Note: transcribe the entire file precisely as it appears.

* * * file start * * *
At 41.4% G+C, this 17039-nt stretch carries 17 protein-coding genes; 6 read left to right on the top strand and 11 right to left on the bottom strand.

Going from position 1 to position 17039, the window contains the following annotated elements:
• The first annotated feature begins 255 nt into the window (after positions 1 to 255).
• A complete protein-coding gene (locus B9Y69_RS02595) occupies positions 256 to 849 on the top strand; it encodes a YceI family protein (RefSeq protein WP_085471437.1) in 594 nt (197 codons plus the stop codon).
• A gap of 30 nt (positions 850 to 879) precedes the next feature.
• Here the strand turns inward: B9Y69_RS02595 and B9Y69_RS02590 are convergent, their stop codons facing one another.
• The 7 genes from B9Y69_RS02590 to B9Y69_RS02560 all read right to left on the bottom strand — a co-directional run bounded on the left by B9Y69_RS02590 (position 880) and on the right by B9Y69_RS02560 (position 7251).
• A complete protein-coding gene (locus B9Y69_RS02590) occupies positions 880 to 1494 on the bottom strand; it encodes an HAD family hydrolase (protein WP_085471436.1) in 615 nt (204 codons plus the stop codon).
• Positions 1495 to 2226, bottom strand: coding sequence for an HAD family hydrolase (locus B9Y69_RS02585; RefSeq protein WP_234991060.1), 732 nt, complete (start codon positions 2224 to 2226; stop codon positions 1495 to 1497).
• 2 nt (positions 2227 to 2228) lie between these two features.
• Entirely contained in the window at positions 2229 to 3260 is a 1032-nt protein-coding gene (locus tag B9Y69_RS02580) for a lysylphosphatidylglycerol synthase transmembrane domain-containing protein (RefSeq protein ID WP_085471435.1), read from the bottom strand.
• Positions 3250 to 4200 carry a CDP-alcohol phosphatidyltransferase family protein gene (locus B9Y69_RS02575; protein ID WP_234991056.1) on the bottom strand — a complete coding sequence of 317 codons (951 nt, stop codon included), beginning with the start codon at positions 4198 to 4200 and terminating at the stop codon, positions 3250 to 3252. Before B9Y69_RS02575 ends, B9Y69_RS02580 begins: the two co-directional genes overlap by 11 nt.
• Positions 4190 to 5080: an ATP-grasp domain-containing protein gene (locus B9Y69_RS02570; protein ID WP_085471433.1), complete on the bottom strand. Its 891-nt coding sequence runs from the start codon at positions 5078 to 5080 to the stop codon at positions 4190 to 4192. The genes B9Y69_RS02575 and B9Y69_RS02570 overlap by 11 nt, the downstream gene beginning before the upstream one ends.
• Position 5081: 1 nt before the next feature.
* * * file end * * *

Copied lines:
At 41.4% G+C, this 17039-nt stretch carries 17 protein-coding genes; 6 read left to right on the top strand and 11 right to left on the bottom strand.

Going from position 1 to position 17039, the window contains the following annotated elements:
• The first annotated feature begins 255 nt into the window (after positions 1 to 255).
• A complete protein-coding gene (locus B9Y69_RS02595) occupies positions 256 to 849 on the top strand; it encodes a YceI family protein (RefSeq protein WP_085471437.1) in 594 nt (197 codons plus the stop codon).
• A gap of 30 nt (positions 850 to 879) precedes the next feature.
• Here the strand turns inward: B9Y69_RS02595 and B9Y69_RS02590 are convergent, their stop codons facing one another.
• The 7 genes from B9Y69_RS02590 to B9Y69_RS02560 all read right to left on the bottom strand — a co-directional run bounded on the left by B9Y69_RS02590 (position 880) and on the right by B9Y69_RS02560 (position 7251).
• A complete protein-coding gene (locus B9Y69_RS02590) occupies positions 880 to 1494 on the bottom strand; it encodes an HAD family hydrolase (protein WP_085471436.1) in 615 nt (204 codons plus the stop codon).
• Positions 1495 to 2226, bottom strand: coding sequence for an HAD family hydrolase (locus B9Y69_RS02585; RefSeq protein WP_234991060.1), 732 nt, complete (start codon positions 2224 to 2226; stop codon positions 1495 to 1497).
• 2 nt (positions 2227 to 2228) lie between these two features.
• Entirely contained in the window at positions 2229 to 3260 is a 1032-nt protein-coding gene (locus tag B9Y69_RS02580) for a lysylphosphatidylglycerol synthase transmembrane domain-containing protein (RefSeq protein ID WP_085471435.1), read from the bottom strand.
• Positions 3250 to 4200 carry a CDP-alcohol phosphatidyltransferase family protein gene (locus B9Y69_RS02575; protein ID WP_234991056.1) on the bottom strand — a complete coding sequence of 317 codons (951 nt, stop codon included), beginning with the start codon at positions 4198 to 4200 and terminating at the stop codon, positions 3250 to 3252. Before B9Y69_RS02575 ends, B9Y69_RS02580 begins: the two co-directional genes overlap by 11 nt.
• Positions 4190 to 5080: an ATP-grasp domain-containing protein gene (locus B9Y69_RS02570; protein ID WP_085471433.1), complete on the bottom strand. Its 891-nt coding sequence runs from the start codon at positions 5078 to 5080 to the stop codon at positions 4190 to 4192. The genes B9Y69_RS02575 and B9Y69_RS02570 overlap by 11 nt, the downstream gene beginning before the upstream one ends.
• Position 5081: 1 nt before the next feature.